Traffic management systems (TMS) form an important element of the Digital Railway tool kit, and one that can deliver significant early performance benefits. By providing optimised network operations by means of early conflict detection and resolution capabilities, significant gains in capacity and network resilience can be achieved. Alstom is proud of its TMS product, known as ICONIS, and its deployment in Italy has resulted in a significant improvement in train punctuality and increased train movements. Interfacing to different marques of signalling interlockings and train describers, it has demonstrated that optimised decision-making can be achieved in both old and new control centres.

The delay in the introduction of TMS to the UK, beyond the initial three projects, is a frustration to the suppliers. The experience of the first deployments has highlighted that managing industrial relations and business change is at least as big a challenge as the development of complex engineering interfaces.

International comparisons

The nationwide deployment of a Digital Railway solution in Denmark is now at the point of system testing. Split into two halves – east and west – Alstom has the contract for the entire eastern network, which includes provision of ETCS and TMS plus a 25-year maintenance commitment.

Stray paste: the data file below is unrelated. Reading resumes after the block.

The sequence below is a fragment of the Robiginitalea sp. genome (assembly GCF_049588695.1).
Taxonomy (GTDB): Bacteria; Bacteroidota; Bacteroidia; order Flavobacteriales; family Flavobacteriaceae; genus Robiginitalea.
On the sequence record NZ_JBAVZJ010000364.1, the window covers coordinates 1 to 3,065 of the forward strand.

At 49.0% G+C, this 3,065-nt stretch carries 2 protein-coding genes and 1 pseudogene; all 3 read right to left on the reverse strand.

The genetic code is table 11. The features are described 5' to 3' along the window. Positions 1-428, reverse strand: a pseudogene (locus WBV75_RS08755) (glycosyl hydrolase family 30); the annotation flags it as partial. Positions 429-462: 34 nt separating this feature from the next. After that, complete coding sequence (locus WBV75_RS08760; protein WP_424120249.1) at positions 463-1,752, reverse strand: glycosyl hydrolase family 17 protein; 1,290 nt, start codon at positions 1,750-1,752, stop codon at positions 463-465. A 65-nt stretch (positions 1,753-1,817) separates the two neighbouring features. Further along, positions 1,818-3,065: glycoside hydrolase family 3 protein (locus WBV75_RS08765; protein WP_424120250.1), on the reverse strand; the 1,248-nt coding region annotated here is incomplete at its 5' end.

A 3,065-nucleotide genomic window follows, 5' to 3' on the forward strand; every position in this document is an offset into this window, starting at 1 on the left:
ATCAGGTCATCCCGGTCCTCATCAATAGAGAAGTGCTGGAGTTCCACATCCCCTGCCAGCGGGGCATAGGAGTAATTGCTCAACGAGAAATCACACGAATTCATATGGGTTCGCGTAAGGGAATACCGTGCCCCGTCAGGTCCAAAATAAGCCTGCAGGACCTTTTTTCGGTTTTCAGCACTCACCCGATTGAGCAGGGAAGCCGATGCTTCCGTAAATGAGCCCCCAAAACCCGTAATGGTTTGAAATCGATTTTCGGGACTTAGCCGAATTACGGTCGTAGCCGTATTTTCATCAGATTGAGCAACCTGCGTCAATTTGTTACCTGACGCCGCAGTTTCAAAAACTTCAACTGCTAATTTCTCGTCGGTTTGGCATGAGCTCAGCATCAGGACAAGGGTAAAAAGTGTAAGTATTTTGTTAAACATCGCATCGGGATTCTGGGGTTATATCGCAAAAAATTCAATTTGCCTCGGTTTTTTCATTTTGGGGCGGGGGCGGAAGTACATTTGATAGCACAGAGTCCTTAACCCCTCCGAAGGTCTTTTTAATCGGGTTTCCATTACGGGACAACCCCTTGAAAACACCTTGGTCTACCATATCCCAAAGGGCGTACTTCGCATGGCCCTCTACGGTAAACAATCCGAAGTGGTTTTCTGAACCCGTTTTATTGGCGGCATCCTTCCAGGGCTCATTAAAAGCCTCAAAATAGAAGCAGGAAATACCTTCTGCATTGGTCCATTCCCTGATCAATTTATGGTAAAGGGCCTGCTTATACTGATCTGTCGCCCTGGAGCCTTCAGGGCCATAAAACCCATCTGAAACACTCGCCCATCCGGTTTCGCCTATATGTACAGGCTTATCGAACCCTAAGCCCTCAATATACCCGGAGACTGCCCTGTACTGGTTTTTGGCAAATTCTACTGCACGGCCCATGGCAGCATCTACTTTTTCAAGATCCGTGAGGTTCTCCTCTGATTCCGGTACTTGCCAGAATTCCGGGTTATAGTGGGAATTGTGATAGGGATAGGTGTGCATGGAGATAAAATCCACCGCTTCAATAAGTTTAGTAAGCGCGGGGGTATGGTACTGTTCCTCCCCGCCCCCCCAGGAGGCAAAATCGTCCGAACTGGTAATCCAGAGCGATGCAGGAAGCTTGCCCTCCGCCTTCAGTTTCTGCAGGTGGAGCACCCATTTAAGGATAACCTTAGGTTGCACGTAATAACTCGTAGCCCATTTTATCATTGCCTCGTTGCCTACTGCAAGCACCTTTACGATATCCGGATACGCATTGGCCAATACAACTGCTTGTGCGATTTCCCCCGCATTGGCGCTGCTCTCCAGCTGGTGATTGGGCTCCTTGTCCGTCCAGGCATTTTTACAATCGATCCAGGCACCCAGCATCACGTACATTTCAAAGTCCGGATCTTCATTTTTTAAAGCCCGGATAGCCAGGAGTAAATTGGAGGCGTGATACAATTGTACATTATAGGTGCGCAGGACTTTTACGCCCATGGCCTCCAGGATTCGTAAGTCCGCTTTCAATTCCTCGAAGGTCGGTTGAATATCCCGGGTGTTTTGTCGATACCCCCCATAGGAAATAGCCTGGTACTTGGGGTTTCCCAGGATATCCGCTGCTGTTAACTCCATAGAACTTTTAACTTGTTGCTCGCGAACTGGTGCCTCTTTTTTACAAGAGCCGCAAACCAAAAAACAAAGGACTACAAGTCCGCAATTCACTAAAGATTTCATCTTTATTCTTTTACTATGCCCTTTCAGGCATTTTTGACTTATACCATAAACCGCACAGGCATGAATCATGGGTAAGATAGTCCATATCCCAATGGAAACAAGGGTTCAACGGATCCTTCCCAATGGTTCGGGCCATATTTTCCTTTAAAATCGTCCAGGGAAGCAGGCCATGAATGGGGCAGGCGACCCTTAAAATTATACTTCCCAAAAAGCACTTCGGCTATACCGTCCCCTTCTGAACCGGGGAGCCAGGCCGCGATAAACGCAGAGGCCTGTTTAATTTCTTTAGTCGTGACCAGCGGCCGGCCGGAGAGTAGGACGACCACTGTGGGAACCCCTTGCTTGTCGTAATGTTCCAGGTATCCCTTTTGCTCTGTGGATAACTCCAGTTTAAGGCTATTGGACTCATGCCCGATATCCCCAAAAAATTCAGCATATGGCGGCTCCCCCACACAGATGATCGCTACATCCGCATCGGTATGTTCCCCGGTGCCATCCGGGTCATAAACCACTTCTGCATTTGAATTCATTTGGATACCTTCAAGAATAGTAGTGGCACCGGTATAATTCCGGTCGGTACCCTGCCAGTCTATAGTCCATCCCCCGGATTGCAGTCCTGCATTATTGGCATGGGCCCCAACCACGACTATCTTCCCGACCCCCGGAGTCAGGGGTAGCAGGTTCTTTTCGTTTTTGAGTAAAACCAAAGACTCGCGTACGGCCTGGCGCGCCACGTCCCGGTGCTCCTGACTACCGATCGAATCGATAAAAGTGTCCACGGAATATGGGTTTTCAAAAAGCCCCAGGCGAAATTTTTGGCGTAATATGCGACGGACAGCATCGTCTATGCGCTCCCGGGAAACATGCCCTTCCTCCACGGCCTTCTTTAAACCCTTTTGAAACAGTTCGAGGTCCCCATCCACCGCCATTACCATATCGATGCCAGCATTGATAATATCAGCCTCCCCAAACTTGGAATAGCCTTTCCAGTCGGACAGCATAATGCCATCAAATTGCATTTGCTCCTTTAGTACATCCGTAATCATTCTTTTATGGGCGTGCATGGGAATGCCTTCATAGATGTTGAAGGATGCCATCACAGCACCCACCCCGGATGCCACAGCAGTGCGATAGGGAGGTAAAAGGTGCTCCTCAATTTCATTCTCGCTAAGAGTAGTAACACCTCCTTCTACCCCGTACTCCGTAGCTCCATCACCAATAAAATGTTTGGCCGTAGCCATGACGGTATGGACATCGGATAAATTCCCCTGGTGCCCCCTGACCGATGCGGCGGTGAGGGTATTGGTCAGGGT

Unsurprisingly with such grand ambition, there have been challenges and some delays. However, through an environment that supports collaborative behaviours, the project delivery partners of Banedanmark and Alstom have worked through these challenges to define the performance requirements, operational concept and system migration. Alstom has successfully leveraged the return on experience gained from other contracts to equip over 18,000 km of trackside ETCS and 5,400 trainsets.

The digital railway system in Denmark will be progressively deployed across the entire national network between now and 2023.

“There is nothing significant that prevents us from working the same way here as in Denmark,” Jonathan Willcock commented. “You always have the complexity of different routes with a number of operating companies and interchanges, but generally there is nothing fundamentally different.”